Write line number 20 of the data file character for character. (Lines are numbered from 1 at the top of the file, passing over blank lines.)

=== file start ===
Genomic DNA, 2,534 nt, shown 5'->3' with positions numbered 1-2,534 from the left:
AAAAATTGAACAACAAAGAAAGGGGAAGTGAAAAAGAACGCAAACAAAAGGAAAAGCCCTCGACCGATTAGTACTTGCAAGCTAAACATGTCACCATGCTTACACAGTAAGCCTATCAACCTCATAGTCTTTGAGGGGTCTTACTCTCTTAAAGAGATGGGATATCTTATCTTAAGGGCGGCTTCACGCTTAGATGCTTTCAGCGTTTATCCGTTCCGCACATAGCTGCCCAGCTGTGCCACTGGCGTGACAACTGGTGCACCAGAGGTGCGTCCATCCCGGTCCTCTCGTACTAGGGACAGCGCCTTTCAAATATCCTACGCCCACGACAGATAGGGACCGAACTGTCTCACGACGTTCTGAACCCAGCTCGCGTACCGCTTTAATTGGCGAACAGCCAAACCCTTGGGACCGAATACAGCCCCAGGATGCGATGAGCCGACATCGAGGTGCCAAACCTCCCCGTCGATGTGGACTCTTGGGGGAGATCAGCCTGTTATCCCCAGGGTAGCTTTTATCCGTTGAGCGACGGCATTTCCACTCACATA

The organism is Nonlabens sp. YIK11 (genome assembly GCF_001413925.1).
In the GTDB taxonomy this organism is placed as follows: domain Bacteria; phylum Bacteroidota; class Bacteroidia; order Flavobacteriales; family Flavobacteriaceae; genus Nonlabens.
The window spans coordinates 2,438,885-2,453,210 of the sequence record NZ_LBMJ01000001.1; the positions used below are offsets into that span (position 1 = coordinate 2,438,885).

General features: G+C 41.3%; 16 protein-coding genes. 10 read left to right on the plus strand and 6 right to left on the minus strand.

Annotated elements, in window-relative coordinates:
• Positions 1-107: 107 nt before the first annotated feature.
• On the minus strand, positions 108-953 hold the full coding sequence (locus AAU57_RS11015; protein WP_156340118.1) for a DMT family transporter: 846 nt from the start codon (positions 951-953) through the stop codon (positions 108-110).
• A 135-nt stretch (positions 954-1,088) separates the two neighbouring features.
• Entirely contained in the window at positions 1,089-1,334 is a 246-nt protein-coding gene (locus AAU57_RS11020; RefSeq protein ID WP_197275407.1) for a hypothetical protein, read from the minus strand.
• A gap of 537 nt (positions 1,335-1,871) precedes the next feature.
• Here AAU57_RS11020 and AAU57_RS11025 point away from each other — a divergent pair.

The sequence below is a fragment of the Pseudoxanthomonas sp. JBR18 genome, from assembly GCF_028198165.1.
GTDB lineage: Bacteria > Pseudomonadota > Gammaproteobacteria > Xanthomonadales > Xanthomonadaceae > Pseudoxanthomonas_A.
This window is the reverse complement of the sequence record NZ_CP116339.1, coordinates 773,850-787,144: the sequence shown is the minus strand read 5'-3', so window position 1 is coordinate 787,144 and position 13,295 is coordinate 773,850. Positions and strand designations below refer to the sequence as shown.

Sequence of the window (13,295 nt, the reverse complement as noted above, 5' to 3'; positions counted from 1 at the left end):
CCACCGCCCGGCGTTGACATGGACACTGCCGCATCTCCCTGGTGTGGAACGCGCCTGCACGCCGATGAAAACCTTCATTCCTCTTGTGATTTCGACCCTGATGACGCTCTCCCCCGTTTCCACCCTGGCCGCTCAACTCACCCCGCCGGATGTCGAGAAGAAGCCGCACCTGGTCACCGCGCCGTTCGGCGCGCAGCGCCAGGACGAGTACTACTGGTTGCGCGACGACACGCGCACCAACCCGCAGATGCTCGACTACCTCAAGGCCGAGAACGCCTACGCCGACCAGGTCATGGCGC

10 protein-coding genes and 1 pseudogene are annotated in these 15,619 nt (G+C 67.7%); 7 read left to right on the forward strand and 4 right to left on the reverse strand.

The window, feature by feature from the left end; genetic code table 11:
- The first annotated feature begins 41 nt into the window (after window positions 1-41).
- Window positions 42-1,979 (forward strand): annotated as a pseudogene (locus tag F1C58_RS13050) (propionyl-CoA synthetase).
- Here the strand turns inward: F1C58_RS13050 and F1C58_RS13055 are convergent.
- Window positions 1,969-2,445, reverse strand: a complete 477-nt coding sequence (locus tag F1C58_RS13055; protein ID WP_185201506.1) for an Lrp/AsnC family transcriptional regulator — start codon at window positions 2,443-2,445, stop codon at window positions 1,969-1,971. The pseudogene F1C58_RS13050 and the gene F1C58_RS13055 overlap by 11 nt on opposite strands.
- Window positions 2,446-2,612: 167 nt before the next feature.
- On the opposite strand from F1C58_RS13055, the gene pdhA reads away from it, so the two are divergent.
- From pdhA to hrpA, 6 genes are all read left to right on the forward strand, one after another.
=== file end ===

The window, feature by feature from the left end; genetic code table 11: